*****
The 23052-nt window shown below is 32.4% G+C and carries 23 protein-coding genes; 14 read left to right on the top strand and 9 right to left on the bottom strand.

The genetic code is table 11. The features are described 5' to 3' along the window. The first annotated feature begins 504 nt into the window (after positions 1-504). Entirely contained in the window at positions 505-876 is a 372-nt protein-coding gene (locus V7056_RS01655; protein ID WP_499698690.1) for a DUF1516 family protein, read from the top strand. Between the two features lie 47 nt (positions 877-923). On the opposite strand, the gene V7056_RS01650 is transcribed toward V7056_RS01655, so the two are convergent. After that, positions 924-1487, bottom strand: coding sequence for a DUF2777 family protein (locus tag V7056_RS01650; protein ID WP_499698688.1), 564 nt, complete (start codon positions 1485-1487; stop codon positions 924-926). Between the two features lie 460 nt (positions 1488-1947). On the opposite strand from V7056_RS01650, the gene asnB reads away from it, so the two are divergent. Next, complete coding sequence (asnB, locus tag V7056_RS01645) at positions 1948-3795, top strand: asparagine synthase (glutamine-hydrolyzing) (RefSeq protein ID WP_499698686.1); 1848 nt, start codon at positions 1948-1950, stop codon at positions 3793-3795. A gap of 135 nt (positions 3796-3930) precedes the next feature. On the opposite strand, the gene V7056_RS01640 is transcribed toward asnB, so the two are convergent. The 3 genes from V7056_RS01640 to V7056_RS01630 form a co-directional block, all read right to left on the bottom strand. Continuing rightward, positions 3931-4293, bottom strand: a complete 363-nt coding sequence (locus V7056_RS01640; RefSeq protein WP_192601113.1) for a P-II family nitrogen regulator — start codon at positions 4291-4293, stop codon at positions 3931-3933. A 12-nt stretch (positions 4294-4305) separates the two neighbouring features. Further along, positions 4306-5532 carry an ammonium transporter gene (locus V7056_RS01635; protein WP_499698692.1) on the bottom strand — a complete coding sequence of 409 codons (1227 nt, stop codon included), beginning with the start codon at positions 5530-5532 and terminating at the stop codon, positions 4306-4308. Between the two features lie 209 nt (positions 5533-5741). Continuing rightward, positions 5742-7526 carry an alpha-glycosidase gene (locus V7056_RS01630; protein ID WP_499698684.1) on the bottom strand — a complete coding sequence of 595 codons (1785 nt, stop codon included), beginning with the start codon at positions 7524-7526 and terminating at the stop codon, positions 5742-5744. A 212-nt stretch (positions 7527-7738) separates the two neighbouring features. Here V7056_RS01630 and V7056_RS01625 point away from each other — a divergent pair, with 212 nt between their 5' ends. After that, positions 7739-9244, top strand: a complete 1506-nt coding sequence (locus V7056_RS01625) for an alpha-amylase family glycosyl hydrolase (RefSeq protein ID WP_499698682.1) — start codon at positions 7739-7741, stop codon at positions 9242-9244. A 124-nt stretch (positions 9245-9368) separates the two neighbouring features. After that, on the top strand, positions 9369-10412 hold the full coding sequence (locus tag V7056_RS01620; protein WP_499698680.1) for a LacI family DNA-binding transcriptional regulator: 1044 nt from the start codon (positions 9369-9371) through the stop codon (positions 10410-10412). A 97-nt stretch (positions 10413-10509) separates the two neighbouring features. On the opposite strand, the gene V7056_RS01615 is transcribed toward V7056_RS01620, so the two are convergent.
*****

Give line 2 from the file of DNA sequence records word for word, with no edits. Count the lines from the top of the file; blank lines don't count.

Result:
The genetic code is table 11. The features are described 5' to 3' along the window. The first annotated feature begins 504 nt into the window (after positions 1-504). Entirely contained in the window at positions 505-876 is a 372-nt protein-coding gene (locus V7056_RS01655; protein ID WP_499698690.1) for a DUF1516 family protein, read from the top strand. Between the two features lie 47 nt (positions 877-923). On the opposite strand, the gene V7056_RS01650 is transcribed toward V7056_RS01655, so the two are convergent. After that, positions 924-1487, bottom strand: coding sequence for a DUF2777 family protein (locus tag V7056_RS01650; protein ID WP_499698688.1), 564 nt, complete (start codon positions 1485-1487; stop codon positions 924-926). Between the two features lie 460 nt (positions 1488-1947). On the opposite strand from V7056_RS01650, the gene asnB reads away from it, so the two are divergent. Next, complete coding sequence (asnB, locus tag V7056_RS01645) at positions 1948-3795, top strand: asparagine synthase (glutamine-hydrolyzing) (RefSeq protein ID WP_499698686.1); 1848 nt, start codon at positions 1948-1950, stop codon at positions 3793-3795. A gap of 135 nt (positions 3796-3930) precedes the next feature. On the opposite strand, the gene V7056_RS01640 is transcribed toward asnB, so the two are convergent. The 3 genes from V7056_RS01640 to V7056_RS01630 form a co-directional block, all read right to left on the bottom strand. Continuing rightward, positions 3931-4293, bottom strand: a complete 363-nt coding sequence (locus V7056_RS01640; RefSeq protein WP_192601113.1) for a P-II family nitrogen regulator — start codon at positions 4291-4293, stop codon at positions 3931-3933. A 12-nt stretch (positions 4294-4305) separates the two neighbouring features. Further along, positions 4306-5532 carry an ammonium transporter gene (locus V7056_RS01635; protein WP_499698692.1) on the bottom strand — a complete coding sequence of 409 codons (1227 nt, stop codon included), beginning with the start codon at positions 5530-5532 and terminating at the stop codon, positions 4306-4308. Between the two features lie 209 nt (positions 5533-5741). Continuing rightward, positions 5742-7526 carry an alpha-glycosidase gene (locus V7056_RS01630; protein ID WP_499698684.1) on the bottom strand — a complete coding sequence of 595 codons (1785 nt, stop codon included), beginning with the start codon at positions 7524-7526 and terminating at the stop codon, positions 5742-5744. A 212-nt stretch (positions 7527-7738) separates the two neighbouring features. Here V7056_RS01630 and V7056_RS01625 point away from each other — a divergent pair, with 212 nt between their 5' ends. After that, positions 7739-9244, top strand: a complete 1506-nt coding sequence (locus V7056_RS01625) for an alpha-amylase family glycosyl hydrolase (RefSeq protein ID WP_499698682.1) — start codon at positions 7739-7741, stop codon at positions 9242-9244. A 124-nt stretch (positions 9245-9368) separates the two neighbouring features. After that, on the top strand, positions 9369-10412 hold the full coding sequence (locus tag V7056_RS01620; protein WP_499698680.1) for a LacI family DNA-binding transcriptional regulator: 1044 nt from the start codon (positions 9369-9371) through the stop codon (positions 10410-10412). A 97-nt stretch (positions 10413-10509) separates the two neighbouring features. On the opposite strand, the gene V7056_RS01615 is transcribed toward V7056_RS01620, so the two are convergent.